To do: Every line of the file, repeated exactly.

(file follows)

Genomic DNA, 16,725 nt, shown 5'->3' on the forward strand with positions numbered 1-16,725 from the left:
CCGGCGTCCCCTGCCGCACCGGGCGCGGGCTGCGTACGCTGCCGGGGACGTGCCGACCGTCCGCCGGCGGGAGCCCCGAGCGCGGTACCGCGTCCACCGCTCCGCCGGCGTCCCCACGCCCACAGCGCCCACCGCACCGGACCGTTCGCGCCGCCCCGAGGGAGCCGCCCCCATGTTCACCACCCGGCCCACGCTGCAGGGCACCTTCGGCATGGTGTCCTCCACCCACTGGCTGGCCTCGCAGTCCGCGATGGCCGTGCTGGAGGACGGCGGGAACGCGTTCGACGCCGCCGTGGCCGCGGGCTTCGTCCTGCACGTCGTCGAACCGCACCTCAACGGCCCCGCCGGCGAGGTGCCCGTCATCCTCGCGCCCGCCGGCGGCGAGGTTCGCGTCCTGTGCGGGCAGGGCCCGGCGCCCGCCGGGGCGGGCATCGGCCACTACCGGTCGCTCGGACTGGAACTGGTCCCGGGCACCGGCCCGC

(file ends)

Genomic DNA, 16,725 nt, shown 5'->3' on the forward strand with positions numbered 1-16,725 from the left:
CCGGCGTCCCCTGCCGCACCGGGCGCGGGCTGCGTACGCTGCCGGGGACGTGCCGACCGTCCGCCGGCGGGAGCCCCGAGCGCGGTACCGCGTCCACCGCTCCGCCGGCGTCCCCACGCCCACAGCGCCCACCGCACCGGACCGTTCGCGCCGCCCCGAGGGAGCCGCCCCCATGTTCACCACCCGGCCCACGCTGCAGGGCACCTTCGGCATGGTGTCCTCCACCCACTGGCTGGCCTCGCAGTCCGCGATGGCCGTGCTGGAGGACGGCGGGAACGCGTTCGACGCCGCCGTGGCCGCGGGCTTCGTCCTGCACGTCGTCGAACCGCACCTCAACGGCCCCGCCGGCGAGGTGCCCGTCATCCTCGCGCCCGCCGGCGGCGAGGTTCGCGTCCTGTGCGGGCAGGGCCCGGCGCCCGCCGGGGCGGGCATCGGCCACTACCGGTCGCTCGGACTGGAACTGGTCCCGGGCACCGGCCCGC